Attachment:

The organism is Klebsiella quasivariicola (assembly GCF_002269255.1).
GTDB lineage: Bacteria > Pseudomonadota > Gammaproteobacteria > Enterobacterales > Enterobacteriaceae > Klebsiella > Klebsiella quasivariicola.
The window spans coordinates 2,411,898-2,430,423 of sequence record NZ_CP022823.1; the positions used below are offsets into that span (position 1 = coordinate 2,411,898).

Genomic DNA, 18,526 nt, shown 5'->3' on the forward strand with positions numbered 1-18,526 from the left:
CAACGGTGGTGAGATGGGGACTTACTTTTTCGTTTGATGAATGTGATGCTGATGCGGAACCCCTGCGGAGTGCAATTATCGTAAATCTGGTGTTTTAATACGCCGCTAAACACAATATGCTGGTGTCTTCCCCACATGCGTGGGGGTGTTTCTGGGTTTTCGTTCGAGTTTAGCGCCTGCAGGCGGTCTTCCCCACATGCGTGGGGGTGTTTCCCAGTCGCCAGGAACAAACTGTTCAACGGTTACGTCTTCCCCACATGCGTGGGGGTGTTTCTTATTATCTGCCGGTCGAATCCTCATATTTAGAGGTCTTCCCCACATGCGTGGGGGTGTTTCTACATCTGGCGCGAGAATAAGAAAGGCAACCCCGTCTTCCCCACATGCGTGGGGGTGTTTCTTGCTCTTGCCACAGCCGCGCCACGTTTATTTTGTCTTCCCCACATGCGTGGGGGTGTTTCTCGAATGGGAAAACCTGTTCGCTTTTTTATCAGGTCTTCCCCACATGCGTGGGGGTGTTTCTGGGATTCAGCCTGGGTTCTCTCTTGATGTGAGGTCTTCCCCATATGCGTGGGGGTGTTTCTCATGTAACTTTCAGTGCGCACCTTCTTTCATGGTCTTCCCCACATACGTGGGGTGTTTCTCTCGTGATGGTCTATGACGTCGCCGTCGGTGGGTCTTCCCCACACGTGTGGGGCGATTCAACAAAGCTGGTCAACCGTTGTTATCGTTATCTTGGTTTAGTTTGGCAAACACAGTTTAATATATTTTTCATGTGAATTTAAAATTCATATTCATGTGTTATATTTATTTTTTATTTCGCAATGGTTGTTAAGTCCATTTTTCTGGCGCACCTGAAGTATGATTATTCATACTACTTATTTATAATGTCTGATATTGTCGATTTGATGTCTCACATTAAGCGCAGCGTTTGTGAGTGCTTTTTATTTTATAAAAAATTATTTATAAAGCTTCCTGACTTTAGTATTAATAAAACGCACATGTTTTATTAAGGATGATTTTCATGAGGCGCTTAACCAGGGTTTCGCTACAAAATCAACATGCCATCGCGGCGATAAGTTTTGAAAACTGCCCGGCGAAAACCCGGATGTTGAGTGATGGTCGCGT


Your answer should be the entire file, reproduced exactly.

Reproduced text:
The organism is Klebsiella quasivariicola (assembly GCF_002269255.1).
GTDB lineage: Bacteria > Pseudomonadota > Gammaproteobacteria > Enterobacterales > Enterobacteriaceae > Klebsiella > Klebsiella quasivariicola.
The window spans coordinates 2,411,898-2,430,423 of sequence record NZ_CP022823.1; the positions used below are offsets into that span (position 1 = coordinate 2,411,898).

Genomic DNA, 18,526 nt, shown 5'->3' on the forward strand with positions numbered 1-18,526 from the left:
CAACGGTGGTGAGATGGGGACTTACTTTTTCGTTTGATGAATGTGATGCTGATGCGGAACCCCTGCGGAGTGCAATTATCGTAAATCTGGTGTTTTAATACGCCGCTAAACACAATATGCTGGTGTCTTCCCCACATGCGTGGGGGTGTTTCTGGGTTTTCGTTCGAGTTTAGCGCCTGCAGGCGGTCTTCCCCACATGCGTGGGGGTGTTTCCCAGTCGCCAGGAACAAACTGTTCAACGGTTACGTCTTCCCCACATGCGTGGGGGTGTTTCTTATTATCTGCCGGTCGAATCCTCATATTTAGAGGTCTTCCCCACATGCGTGGGGGTGTTTCTACATCTGGCGCGAGAATAAGAAAGGCAACCCCGTCTTCCCCACATGCGTGGGGGTGTTTCTTGCTCTTGCCACAGCCGCGCCACGTTTATTTTGTCTTCCCCACATGCGTGGGGGTGTTTCTCGAATGGGAAAACCTGTTCGCTTTTTTATCAGGTCTTCCCCACATGCGTGGGGGTGTTTCTGGGATTCAGCCTGGGTTCTCTCTTGATGTGAGGTCTTCCCCATATGCGTGGGGGTGTTTCTCATGTAACTTTCAGTGCGCACCTTCTTTCATGGTCTTCCCCACATACGTGGGGTGTTTCTCTCGTGATGGTCTATGACGTCGCCGTCGGTGGGTCTTCCCCACACGTGTGGGGCGATTCAACAAAGCTGGTCAACCGTTGTTATCGTTATCTTGGTTTAGTTTGGCAAACACAGTTTAATATATTTTTCATGTGAATTTAAAATTCATATTCATGTGTTATATTTATTTTTTATTTCGCAATGGTTGTTAAGTCCATTTTTCTGGCGCACCTGAAGTATGATTATTCATACTACTTATTTATAATGTCTGATATTGTCGATTTGATGTCTCACATTAAGCGCAGCGTTTGTGAGTGCTTTTTATTTTATAAAAAATTATTTATAAAGCTTCCTGACTTTAGTATTAATAAAACGCACATGTTTTATTAAGGATGATTTTCATGAGGCGCTTAACCAGGGTTTCGCTACAAAATCAACATGCCATCGCGGCGATAAGTTTTGAAAACTGCCCGGCGAAAACCCGGATGTTGAGTGATGGTCGCGT